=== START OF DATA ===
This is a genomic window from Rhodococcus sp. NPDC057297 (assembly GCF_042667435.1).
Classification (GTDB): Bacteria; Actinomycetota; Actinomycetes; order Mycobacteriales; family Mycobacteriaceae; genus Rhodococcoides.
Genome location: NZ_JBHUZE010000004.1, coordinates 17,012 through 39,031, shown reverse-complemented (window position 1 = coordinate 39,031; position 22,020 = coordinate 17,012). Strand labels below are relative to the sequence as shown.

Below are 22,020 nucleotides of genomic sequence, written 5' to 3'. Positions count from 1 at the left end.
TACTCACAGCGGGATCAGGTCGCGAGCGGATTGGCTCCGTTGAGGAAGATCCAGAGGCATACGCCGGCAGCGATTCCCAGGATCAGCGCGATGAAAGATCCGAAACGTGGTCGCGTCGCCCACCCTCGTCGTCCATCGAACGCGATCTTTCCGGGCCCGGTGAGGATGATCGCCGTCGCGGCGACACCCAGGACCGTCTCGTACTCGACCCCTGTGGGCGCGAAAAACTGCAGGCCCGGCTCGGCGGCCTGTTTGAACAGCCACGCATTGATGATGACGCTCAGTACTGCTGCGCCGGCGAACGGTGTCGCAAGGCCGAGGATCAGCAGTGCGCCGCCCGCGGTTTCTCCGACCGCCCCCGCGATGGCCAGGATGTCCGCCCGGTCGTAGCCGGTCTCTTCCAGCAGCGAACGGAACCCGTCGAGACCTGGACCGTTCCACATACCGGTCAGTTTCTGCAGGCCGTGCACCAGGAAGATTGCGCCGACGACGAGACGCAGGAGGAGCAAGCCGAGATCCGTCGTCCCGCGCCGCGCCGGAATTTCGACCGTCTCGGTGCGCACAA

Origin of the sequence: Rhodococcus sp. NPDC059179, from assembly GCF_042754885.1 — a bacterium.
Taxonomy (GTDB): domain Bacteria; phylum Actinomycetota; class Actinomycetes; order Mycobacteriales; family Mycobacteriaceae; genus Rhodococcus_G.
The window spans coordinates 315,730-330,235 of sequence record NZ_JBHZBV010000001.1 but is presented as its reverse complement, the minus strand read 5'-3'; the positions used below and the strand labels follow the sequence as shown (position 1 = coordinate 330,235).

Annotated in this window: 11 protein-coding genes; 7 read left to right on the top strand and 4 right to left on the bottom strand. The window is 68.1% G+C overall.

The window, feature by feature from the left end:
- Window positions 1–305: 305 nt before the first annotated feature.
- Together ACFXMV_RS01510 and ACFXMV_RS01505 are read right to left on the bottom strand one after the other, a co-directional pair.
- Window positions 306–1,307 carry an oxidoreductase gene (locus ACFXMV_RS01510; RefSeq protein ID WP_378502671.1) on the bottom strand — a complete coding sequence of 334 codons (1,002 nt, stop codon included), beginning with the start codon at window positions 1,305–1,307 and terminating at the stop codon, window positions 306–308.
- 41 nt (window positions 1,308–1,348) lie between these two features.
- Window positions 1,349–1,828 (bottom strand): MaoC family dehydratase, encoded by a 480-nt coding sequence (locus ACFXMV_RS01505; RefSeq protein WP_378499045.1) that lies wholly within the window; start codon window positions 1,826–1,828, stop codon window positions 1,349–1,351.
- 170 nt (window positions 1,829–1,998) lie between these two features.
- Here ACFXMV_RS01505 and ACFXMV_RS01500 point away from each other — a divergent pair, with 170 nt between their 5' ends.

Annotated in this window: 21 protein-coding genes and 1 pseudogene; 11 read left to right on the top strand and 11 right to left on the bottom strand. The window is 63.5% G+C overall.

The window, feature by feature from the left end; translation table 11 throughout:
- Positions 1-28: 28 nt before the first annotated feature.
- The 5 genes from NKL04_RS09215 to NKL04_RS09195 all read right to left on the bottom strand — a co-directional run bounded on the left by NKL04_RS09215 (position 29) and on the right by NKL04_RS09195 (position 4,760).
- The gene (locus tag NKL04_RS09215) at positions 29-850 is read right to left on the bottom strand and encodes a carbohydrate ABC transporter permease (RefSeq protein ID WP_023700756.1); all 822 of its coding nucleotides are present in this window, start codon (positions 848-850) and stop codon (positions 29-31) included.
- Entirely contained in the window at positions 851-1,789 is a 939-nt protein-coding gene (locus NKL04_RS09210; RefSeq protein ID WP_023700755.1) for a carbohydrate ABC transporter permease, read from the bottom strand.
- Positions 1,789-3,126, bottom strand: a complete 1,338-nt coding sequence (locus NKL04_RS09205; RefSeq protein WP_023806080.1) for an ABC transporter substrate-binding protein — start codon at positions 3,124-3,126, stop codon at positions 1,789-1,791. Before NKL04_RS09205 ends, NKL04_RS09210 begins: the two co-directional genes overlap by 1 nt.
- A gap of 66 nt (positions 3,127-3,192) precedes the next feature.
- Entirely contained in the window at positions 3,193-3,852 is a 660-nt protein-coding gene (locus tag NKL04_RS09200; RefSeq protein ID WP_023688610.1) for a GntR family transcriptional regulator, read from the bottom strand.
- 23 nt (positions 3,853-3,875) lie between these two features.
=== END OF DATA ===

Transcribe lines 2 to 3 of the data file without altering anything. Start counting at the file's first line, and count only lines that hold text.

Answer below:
Classification (GTDB): Bacteria; Actinomycetota; Actinomycetes; order Mycobacteriales; family Mycobacteriaceae; genus Rhodococcoides.
Genome location: NZ_JBHUZE010000004.1, coordinates 17,012 through 39,031, shown reverse-complemented (window position 1 = coordinate 39,031; position 22,020 = coordinate 17,012). Strand labels below are relative to the sequence as shown.